248 F2d 654 Lawson v. United States
248 F.2d 654
Porter L. LAWSON, Appellant,
UNITED STATES of America, Appellee.
United States Court of Appeals District of Columbia Circuit.
Argued September 20, 1957.
Decided October 3, 1957.
Mr. T. Emmett McKenzie, Washington, D. C., for appellant.
Mr. Fred L. McIntyre, Asst. U. S. Atty., with whom Messrs. Oliver Gasch, U. S. Atty., Lewis Carroll and Alexander L. Stevas, Asst. U. S. Attys., were on the brief, for appellee.
Before WILBUR K. MILLER, BAZELON and FAHY, Circuit Judges.
On appeal from a conviction of housebreaking, D.C.Code, § 22-1801 (1951), appellant urges error in the admission of certain statements made to police officials after his arrest in the early morning hours and before he was taken before a committing magistrate. He relies upon Mallory v. United States, 354 U.S. 449, 77 S.Ct. 1356, 1 L.Ed.2d 1479. But no trial objection was made to the evidence, so that we are not required to decide the question of its admissibility, and the evidence is of a character and appears in a context1 which does not lead us to do so in our discretion.2
It is also contended that the court erred in refusing a requested instruction that it was not the duty of defendant to make any defense. It is said the instruction should have been given because of remarks of the prosecutor to the jury, in summation, about defendant's failure to call certain witnesses. The remarks were permissible3 and did not require that the suggested instruction be given. The jury were fully advised by the court that the burden of proof rested upon the Government to prove guilt to their satisfaction beyond a reasonable doubt, that this burden extended to each and all essential elements of the offense charged, and that the burden rested upon the Government from the beginning to the end of the case.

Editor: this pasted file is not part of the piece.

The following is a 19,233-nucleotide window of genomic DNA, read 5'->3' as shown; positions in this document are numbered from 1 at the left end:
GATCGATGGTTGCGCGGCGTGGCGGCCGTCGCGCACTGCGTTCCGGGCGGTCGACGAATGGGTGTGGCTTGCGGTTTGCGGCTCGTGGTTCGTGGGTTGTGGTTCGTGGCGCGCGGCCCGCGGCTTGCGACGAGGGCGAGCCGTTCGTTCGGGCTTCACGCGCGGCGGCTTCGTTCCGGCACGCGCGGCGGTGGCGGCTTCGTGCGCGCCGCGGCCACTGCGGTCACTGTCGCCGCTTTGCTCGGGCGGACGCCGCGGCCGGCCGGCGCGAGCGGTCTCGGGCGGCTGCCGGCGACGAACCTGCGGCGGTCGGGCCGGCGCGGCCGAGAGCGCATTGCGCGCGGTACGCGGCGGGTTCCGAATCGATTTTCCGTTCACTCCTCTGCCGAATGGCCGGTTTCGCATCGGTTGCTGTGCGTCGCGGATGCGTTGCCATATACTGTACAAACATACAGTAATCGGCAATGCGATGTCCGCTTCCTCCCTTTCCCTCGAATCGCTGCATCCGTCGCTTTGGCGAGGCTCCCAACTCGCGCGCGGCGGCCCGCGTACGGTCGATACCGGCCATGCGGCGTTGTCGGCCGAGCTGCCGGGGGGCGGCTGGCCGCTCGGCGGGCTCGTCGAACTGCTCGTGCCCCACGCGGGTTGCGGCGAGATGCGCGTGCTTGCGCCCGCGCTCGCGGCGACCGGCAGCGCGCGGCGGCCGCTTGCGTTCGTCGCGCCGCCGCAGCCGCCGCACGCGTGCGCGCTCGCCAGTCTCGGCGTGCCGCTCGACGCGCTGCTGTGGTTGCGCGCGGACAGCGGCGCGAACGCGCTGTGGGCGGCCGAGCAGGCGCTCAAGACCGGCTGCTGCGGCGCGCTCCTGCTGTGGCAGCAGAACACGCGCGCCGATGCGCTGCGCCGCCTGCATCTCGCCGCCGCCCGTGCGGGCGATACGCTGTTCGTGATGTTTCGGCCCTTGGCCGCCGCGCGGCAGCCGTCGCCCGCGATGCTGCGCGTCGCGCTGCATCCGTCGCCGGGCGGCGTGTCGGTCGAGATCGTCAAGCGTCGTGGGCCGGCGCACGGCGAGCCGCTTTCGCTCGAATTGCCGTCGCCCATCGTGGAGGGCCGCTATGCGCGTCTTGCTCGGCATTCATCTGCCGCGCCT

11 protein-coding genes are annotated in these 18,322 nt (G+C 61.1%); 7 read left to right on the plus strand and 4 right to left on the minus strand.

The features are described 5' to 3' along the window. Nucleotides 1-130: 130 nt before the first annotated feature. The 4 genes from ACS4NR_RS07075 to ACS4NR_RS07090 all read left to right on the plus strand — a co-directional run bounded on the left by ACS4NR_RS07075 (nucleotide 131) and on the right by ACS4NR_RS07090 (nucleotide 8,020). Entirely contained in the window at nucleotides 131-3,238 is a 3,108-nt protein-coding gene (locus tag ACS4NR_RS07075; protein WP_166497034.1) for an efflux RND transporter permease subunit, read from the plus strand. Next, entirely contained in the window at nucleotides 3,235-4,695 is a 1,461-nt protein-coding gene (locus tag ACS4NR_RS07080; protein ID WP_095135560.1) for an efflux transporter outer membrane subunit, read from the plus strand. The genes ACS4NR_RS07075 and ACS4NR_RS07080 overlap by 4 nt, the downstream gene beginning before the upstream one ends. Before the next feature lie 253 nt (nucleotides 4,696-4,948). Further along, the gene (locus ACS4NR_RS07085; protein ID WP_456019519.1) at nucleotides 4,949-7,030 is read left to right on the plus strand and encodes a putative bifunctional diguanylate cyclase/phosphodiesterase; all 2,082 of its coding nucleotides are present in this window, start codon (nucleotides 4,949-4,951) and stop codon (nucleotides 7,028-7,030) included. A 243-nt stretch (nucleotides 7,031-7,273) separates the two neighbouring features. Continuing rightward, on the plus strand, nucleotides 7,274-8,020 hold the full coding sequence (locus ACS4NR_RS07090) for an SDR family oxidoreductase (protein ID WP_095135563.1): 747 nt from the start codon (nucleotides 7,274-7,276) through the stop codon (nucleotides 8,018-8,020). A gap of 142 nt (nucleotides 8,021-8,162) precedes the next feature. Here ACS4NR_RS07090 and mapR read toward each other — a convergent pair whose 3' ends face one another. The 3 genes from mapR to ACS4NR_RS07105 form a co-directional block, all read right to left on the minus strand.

It might well be that objection was not made because the whole of what was said was thought to be helpful to the defendant
Crawford v. United States, 91 U.S.App. D.C. 234, 198 F.2d 976; McQuaid v. United States, 91 U.S.App.D.C. 229, 198 F.2d 987; Mumforde v. United States, 76 U.S.App.D.C. 107, 130 F.2d 411; Bradley v. United States, 101 U.S.App. D.C. ___, 249 F.2d 922; cf. Payton v. United States, 96 U.S.App.D.C. 1, 4, 222 F.2d 794, 797